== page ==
The dashboard layout had to be absolutely free and scalable — when a user creates custom dashboards, he starts with a blank canvas, which means we had to design a grid-based layout to accommodate all the different kinds of widgets in a systematic way. 

To solve this challenge, I experimented with various grid layouts. The 8-column-grid-layout was the most appropriate. 

2. Creating a custom dashboard

This one took a couple of iterations to solve. From where can the user create a custom dashboard? Does it go into a new screen? How does he/she exit out of this? How can I make this flow intuitive?

I started with a fullscreen layout but the users I tested with didn't find this flow seamless. We also wanted the user to feel that he was building something from scratch and that it was fully customizable. After several experiments, I ended up with a full-screen popup with a grid board that helps the user feel like they’re building something from scratch.

3. Two different approaches for creating a custom dashboard

Hiver's ecosystem is slightly different from a traditional data-analytics system. I had two different approaches for how to go about creating a custom dashboard and tested out these flows with internal users and the product team.  

Contrary to my belief, most people seemed to find the 2nd flow more intuitive and so we ultimately decided to build that.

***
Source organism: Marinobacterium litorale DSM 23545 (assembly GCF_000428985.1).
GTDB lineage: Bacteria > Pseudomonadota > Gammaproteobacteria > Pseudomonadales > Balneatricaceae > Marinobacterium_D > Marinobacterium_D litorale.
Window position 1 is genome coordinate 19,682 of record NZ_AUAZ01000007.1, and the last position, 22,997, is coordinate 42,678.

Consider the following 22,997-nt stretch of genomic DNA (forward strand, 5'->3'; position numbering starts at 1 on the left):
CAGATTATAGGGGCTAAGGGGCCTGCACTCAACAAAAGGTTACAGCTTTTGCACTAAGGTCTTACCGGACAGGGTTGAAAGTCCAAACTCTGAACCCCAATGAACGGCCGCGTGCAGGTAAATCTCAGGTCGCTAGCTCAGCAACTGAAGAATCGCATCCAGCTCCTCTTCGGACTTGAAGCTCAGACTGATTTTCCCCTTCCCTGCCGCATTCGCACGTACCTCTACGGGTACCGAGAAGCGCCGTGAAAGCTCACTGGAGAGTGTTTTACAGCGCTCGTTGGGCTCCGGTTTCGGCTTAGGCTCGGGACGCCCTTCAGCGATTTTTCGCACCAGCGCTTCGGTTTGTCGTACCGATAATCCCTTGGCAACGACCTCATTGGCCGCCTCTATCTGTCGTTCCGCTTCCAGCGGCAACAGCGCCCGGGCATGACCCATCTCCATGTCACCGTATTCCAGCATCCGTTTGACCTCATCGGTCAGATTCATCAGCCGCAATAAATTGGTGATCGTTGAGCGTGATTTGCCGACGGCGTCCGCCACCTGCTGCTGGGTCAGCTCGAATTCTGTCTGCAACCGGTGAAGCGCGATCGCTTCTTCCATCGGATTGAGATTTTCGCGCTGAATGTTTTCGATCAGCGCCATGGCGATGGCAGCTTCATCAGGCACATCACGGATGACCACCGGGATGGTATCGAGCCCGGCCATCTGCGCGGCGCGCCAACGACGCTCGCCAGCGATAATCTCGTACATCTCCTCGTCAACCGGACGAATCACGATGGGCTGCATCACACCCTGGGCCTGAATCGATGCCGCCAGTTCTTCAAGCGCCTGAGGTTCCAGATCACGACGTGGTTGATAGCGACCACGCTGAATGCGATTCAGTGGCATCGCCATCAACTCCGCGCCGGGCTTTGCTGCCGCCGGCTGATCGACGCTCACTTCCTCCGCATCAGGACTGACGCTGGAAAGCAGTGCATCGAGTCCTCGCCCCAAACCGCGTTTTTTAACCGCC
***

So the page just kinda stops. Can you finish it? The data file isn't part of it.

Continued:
3. Rearranging in Custom Dashboards

This was a tricky one. Can the user re-order widgets in a custom dashboard? If yes, when can he perform this action? What kind of engineering effort will this bring in? Does this action hinder other actions to be taken? Towards the end, I came up with an interaction keeping all these cases in mind.

4. How does the dashboard connect to Views and Reports?

This was the core working of widgets on the dashboard. There were various cases where we had to think about how the data is fetched from Reports or Views, and how do we take the user back to the dashboard where he started from?

Visual Design

The layer where all the magic and delight happens 😬. The Visuals for this module had to be in sync with our newly revamped UI and that of the Reports module.

User Testing

We conducted multiple user tests with internal stakeholders and iterated on the designs. For Ex: The fullscreen feature was an idea that came from one of the users for ease of presentation. The Customer Success team took our prototypes to users and shared feedback that we worked on.

Business and user impact


Analytics was one big story that we worked on. It had many components and details tied together. To nail the UX of all these pieces was not an easy task. A few takeaways from our process:
What could have gone better?

  • I should have generated ideas quicker. Iterated faster.

  • I should have thought about the functional aspects more deeply early on in the process

  • I should keep my Sketch file organized.

What did I do well?

  • Dashboards was strongly connected to the Reports module. I played well with the team.

  • I understood the use cases well before tackling the interactions.

  • I wrote a short, well-structured case study out of it :)